Bee Gees Robin and Barry Gibb were returning to their roots on Wednesday to open a school recording studio named in memory of their brother Maurice.
The Gibb brothers grew up in Chorlton-cum-Hardy, Manchester
The brothers were joined by family
and friends at Oakwood High School in Chorlton-cum-Hardy, the Manchester suburb they grew up in.
They also received doctorates in music from the University of Manchester and a posthumous honour for Maurice.
Maurice Gibb died, aged 53, after suffering a heart attack in 2003.
Accepting the honorary degrees from university chancellor Anna Ford, Barry said the ceremony was "overwhelming and wonderful".
The Doctors Gibb
"Maurice would be very proud. He was applauding as well. He's looking down on us and I bet he wishes he was here.
"This is certainly not because of our education. This is based on our recording and our music and what this means to people.
"It's tremendous. People who do what we do certainly don't expect something like this.
"It means a lot to us. There are lots of people here today who are very deserving."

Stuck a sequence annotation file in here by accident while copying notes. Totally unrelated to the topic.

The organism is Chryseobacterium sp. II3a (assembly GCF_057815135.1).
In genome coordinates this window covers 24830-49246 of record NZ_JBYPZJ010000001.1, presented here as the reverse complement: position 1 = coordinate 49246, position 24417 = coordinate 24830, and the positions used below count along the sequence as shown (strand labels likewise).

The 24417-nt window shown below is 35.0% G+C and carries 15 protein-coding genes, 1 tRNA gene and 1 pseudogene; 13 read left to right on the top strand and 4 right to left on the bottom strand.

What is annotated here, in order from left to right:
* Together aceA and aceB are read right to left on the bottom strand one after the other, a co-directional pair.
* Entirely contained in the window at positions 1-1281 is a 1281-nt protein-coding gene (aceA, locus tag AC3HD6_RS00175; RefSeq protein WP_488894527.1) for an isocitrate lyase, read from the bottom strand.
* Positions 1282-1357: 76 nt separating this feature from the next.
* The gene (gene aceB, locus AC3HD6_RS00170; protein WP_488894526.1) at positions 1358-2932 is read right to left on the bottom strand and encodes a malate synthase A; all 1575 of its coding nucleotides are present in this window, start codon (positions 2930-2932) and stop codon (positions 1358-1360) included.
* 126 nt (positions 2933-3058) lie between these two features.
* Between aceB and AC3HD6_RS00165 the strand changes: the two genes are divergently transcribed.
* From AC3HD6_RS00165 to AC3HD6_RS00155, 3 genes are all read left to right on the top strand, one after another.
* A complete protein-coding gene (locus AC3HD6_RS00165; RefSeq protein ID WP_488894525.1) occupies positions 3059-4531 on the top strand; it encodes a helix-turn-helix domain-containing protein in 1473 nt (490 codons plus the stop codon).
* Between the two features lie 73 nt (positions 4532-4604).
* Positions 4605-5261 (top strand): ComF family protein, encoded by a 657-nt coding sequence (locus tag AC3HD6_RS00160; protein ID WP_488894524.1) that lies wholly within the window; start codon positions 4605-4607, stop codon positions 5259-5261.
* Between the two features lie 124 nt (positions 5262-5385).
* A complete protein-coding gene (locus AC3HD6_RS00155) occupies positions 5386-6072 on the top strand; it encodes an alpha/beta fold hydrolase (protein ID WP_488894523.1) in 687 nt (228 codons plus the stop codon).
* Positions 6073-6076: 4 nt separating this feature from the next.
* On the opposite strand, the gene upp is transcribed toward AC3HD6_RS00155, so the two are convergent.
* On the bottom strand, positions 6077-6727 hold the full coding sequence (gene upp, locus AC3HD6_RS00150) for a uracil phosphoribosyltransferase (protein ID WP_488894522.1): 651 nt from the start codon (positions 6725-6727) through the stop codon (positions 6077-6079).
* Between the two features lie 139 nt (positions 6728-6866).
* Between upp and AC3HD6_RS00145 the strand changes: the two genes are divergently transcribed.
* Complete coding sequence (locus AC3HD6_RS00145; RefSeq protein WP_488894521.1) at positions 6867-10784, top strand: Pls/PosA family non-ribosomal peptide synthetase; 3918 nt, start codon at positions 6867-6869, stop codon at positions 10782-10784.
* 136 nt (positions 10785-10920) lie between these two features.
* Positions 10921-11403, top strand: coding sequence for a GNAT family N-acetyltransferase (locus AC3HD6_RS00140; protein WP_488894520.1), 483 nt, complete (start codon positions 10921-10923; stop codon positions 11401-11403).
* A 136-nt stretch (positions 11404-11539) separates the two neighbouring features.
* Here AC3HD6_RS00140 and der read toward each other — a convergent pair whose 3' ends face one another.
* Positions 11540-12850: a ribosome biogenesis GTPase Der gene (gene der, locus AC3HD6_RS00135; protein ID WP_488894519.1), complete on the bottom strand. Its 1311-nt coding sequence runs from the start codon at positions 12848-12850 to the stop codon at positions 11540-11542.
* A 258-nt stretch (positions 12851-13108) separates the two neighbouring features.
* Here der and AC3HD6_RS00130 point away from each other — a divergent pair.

Barry, 56, and Robin, 54, posed for photographs and signed autographs in the cap and gowns on Wednesday before moving on to Oakwood High.
The school was named as a centre of excellence for the performing arts last year.
The Gibb brothers met pupils who performed a selection of Bee Gees songs.
The musical trio were born on the Isle of Man, but moved with their family to Manchester in the 1950s, living in Keppel Road, Chorlton, until the family emigrated to Australia in 1958.
The Bee Gees went on to become the fifth biggest-selling pop act of all time, producing 28 albums and shifting 110 million records in a career that spanned four decades.
After starring in their own TV show in Australia they moved back to the UK in the 60s notching a string of hits including New York Mining Disaster 1941 and Massachusetts.
Their career looked set to dwindle until they became the unlikeliest spearheads of Disco music in the 70s providing the funky soundtrack to the movie Saturday Night Fever.
The brothers never looked back after that and became part of pop's aristocracy.
Maurice Gibb died after suffering a heart attack during intestinal surgery at a hospital in Miami.
Robin, his twin brother, was at his bedside.
Robin Gibb appeared as a judge on the BBC talent show Fame Academy, and went on to record with the series' runner-up Alistair Griffin.